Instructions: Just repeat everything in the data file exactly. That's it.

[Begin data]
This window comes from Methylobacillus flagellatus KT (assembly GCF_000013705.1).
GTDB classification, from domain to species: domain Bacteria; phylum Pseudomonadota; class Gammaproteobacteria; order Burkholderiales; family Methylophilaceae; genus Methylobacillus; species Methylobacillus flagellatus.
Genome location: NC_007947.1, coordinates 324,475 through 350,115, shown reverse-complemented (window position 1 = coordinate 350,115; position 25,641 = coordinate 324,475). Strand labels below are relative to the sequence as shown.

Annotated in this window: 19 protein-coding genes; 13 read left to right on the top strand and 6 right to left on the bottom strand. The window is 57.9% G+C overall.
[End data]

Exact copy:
This window comes from Methylobacillus flagellatus KT (assembly GCF_000013705.1).
GTDB classification, from domain to species: domain Bacteria; phylum Pseudomonadota; class Gammaproteobacteria; order Burkholderiales; family Methylophilaceae; genus Methylobacillus; species Methylobacillus flagellatus.
Genome location: NC_007947.1, coordinates 324,475 through 350,115, shown reverse-complemented (window position 1 = coordinate 350,115; position 25,641 = coordinate 324,475). Strand labels below are relative to the sequence as shown.

Annotated in this window: 19 protein-coding genes; 13 read left to right on the top strand and 6 right to left on the bottom strand. The window is 57.9% G+C overall.